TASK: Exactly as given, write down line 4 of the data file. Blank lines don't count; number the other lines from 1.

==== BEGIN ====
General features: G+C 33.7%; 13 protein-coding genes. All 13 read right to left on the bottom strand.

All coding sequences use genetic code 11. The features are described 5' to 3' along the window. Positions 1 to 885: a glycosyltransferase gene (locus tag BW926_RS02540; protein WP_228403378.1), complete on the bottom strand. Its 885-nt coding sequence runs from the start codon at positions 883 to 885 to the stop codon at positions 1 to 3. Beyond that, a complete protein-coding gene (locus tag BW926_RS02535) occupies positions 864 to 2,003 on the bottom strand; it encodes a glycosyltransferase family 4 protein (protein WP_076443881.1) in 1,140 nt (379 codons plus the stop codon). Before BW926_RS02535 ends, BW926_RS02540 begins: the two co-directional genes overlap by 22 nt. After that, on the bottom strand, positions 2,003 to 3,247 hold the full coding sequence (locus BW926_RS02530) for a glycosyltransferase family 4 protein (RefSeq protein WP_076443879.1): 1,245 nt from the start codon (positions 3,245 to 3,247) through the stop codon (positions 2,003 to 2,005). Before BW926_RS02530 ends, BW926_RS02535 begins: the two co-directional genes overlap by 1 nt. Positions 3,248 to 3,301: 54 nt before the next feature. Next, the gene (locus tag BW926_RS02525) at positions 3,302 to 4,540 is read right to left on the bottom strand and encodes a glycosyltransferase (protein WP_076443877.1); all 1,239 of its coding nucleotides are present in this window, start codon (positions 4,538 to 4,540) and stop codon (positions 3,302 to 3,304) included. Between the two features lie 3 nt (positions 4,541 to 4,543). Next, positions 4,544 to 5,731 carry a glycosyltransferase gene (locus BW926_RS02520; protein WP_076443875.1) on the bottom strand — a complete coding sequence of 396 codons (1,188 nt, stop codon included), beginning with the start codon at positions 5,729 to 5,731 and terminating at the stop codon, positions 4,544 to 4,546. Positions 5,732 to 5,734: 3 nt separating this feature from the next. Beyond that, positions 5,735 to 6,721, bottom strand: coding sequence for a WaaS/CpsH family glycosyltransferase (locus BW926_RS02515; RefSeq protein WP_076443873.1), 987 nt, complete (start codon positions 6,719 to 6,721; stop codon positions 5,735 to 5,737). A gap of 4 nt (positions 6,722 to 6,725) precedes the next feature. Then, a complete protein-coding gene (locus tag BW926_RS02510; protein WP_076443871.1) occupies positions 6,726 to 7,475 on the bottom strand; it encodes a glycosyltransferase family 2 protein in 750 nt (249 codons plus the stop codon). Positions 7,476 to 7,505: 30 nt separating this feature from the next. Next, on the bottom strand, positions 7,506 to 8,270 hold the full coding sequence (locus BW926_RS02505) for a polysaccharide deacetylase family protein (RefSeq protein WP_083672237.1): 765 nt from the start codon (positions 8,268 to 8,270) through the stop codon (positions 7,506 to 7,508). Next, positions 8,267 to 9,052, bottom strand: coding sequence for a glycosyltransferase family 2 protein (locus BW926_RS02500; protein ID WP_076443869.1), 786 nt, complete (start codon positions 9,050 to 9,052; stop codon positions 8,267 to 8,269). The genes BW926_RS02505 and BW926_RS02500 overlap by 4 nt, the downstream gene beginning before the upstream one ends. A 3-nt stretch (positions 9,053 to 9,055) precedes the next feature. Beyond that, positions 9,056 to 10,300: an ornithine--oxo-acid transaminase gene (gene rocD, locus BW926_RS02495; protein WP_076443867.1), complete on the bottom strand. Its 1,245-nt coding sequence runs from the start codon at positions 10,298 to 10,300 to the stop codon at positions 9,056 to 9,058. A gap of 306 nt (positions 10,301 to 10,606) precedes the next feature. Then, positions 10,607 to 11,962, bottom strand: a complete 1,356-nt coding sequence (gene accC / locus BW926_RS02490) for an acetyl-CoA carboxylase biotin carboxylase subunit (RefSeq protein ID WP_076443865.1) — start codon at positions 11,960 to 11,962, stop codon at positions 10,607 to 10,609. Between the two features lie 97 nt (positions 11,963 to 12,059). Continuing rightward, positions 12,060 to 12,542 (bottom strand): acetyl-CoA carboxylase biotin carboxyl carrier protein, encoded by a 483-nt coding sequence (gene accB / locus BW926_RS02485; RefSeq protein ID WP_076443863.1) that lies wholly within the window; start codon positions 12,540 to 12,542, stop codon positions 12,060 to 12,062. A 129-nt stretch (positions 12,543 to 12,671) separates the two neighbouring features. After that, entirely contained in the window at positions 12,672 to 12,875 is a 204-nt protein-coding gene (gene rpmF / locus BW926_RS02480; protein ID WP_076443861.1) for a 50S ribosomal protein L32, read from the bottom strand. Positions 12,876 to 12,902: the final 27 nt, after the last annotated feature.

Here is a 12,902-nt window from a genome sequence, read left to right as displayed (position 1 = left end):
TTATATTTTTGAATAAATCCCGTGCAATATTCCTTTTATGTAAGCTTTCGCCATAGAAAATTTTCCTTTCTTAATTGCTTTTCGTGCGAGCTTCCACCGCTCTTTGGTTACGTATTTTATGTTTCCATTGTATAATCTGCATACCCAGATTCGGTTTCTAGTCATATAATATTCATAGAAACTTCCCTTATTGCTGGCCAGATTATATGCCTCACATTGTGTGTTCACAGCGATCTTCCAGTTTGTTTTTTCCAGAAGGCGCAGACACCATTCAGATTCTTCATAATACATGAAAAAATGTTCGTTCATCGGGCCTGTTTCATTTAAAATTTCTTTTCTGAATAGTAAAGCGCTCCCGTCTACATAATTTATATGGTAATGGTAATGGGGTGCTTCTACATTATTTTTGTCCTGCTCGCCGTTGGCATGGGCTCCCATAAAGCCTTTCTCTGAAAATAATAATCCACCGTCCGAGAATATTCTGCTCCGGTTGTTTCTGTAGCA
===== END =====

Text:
TTATATTTTTGAATAAATCCCGTGCAATATTCCTTTTATGTAAGCTTTCGCCATAGAAAATTTTCCTTTCTTAATTGCTTTTCGTGCGAGCTTCCACCGCTCTTTGGTTACGTATTTTATGTTTCCATTGTATAATCTGCATACCCAGATTCGGTTTCTAGTCATATAATATTCATAGAAACTTCCCTTATTGCTGGCCAGATTATATGCCTCACATTGTGTGTTCACAGCGATCTTCCAGTTTGTTTTTTCCAGAAGGCGCAGACACCATTCAGATTCTTCATAATACATGAAAAAATGTTCGTTCATCGGGCCTGTTTCATTTAAAATTTCTTTTCTGAATAGTAAAGCGCTCCCGTCTACATAATTTATATGGTAATGGTAATGGGGTGCTTCTACATTATTTTTGTCCTGCTCGCCGTTGGCATGGGCTCCCATAAAGCCTTTCTCTGAAAATAATAATCCACCGTCCGAGAATATTCTGCTCCGGTTGTTTCTGTAGCA